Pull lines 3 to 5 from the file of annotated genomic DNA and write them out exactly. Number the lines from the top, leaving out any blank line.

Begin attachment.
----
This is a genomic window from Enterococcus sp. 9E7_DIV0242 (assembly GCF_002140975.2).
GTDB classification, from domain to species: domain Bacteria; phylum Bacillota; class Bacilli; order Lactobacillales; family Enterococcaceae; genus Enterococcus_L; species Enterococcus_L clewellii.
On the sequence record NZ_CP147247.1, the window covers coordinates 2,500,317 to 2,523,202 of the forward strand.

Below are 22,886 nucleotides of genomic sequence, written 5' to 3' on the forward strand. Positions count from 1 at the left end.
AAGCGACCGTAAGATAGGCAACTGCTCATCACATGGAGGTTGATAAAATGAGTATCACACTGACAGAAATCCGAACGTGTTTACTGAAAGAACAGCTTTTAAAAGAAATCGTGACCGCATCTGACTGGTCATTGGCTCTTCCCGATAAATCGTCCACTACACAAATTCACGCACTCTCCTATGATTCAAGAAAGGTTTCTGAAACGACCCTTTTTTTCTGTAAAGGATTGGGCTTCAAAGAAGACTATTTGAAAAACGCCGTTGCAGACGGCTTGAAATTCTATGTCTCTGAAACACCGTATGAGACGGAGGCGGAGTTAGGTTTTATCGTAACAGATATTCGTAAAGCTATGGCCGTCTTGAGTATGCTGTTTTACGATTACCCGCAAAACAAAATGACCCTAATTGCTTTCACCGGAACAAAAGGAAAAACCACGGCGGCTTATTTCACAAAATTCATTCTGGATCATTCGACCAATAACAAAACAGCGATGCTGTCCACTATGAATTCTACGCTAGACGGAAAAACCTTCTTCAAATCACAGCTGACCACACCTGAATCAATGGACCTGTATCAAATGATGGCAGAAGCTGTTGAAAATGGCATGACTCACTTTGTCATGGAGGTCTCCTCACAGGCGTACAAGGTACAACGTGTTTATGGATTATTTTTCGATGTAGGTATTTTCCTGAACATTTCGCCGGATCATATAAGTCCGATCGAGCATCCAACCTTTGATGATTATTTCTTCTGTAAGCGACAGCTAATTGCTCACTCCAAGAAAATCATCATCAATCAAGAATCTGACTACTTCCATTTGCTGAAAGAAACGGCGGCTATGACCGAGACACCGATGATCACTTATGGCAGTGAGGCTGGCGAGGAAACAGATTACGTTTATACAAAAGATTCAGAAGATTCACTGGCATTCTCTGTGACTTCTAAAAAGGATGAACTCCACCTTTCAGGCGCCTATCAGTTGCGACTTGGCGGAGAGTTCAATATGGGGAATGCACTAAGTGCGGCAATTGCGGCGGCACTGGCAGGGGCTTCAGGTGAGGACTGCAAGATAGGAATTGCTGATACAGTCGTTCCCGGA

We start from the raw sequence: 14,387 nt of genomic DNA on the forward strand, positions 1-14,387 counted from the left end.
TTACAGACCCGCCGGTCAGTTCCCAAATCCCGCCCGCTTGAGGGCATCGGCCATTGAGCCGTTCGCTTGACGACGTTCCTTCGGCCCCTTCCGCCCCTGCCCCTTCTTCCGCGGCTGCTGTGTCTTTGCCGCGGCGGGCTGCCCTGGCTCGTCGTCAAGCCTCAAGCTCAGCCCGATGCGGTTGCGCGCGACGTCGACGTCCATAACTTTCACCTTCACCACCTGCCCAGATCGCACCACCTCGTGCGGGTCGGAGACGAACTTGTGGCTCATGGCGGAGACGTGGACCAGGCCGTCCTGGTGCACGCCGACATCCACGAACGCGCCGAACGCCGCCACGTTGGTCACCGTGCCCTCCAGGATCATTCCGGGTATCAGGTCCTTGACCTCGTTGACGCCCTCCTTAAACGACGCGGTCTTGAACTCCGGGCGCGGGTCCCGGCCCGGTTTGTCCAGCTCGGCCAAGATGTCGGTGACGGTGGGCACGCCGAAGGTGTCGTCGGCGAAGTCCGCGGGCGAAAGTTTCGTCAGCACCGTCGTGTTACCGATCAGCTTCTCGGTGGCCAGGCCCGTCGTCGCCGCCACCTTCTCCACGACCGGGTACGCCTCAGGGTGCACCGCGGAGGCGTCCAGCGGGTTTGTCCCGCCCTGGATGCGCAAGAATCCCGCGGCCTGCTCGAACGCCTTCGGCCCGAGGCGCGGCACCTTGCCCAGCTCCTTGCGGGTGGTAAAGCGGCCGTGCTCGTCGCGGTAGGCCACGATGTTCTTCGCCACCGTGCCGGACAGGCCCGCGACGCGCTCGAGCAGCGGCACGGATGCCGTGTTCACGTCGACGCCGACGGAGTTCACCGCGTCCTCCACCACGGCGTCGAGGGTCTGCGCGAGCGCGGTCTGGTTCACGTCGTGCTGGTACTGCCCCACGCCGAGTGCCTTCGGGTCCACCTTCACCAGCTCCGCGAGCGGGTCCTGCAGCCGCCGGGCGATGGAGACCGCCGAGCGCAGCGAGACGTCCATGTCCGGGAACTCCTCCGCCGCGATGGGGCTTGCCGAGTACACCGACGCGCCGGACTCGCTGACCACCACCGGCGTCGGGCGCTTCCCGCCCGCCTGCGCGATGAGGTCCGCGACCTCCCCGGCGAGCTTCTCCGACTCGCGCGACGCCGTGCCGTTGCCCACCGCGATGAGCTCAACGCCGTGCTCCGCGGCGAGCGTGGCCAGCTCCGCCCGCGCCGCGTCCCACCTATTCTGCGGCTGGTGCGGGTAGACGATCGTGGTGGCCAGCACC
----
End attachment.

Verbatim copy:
On the sequence record NZ_CP147247.1, the window covers coordinates 2,500,317 to 2,523,202 of the forward strand.

Below are 22,886 nucleotides of genomic sequence, written 5' to 3' on the forward strand. Positions count from 1 at the left end.
AAGCGACCGTAAGATAGGCAACTGCTCATCACATGGAGGTTGATAAAATGAGTATCACACTGACAGAAATCCGAACGTGTTTACTGAAAGAACAGCTTTTAAAAGAAATCGTGACCGCATCTGACTGGTCATTGGCTCTTCCCGATAAATCGTCCACTACACAAATTCACGCACTCTCCTATGATTCAAGAAAGGTTTCTGAAACGACCCTTTTTTTCTGTAAAGGATTGGGCTTCAAAGAAGACTATTTGAAAAACGCCGTTGCAGACGGCTTGAAATTCTATGTCTCTGAAACACCGTATGAGACGGAGGCGGAGTTAGGTTTTATCGTAACAGATATTCGTAAAGCTATGGCCGTCTTGAGTATGCTGTTTTACGATTACCCGCAAAACAAAATGACCCTAATTGCTTTCACCGGAACAAAAGGAAAAACCACGGCGGCTTATTTCACAAAATTCATTCTGGATCATTCGACCAATAACAAAACAGCGATGCTGTCCACTATGAATTCTACGCTAGACGGAAAAACCTTCTTCAAATCACAGCTGACCACACCTGAATCAATGGACCTGTATCAAATGATGGCAGAAGCTGTTGAAAATGGCATGACTCACTTTGTCATGGAGGTCTCCTCACAGGCGTACAAGGTACAACGTGTTTATGGATTATTTTTCGATGTAGGTATTTTCCTGAACATTTCGCCGGATCATATAAGTCCGATCGAGCATCCAACCTTTGATGATTATTTCTTCTGTAAGCGACAGCTAATTGCTCACTCCAAGAAAATCATCATCAATCAAGAATCTGACTACTTCCATTTGCTGAAAGAAACGGCGGCTATGACCGAGACACCGATGATCACTTATGGCAGTGAGGCTGGCGAGGAAACAGATTACGTTTATACAAAAGATTCAGAAGATTCACTGGCATTCTCTGTGACTTCTAAAAAGGATGAACTCCACCTTTCAGGCGCCTATCAGTTGCGACTTGGCGGAGAGTTCAATATGGGGAATGCACTAAGTGCGGCAATTGCGGCGGCACTGGCAGGGGCTTCAGGTGAGGACTGCAAGATAGGAATTGCTGATACAGTCGTTCCCGGA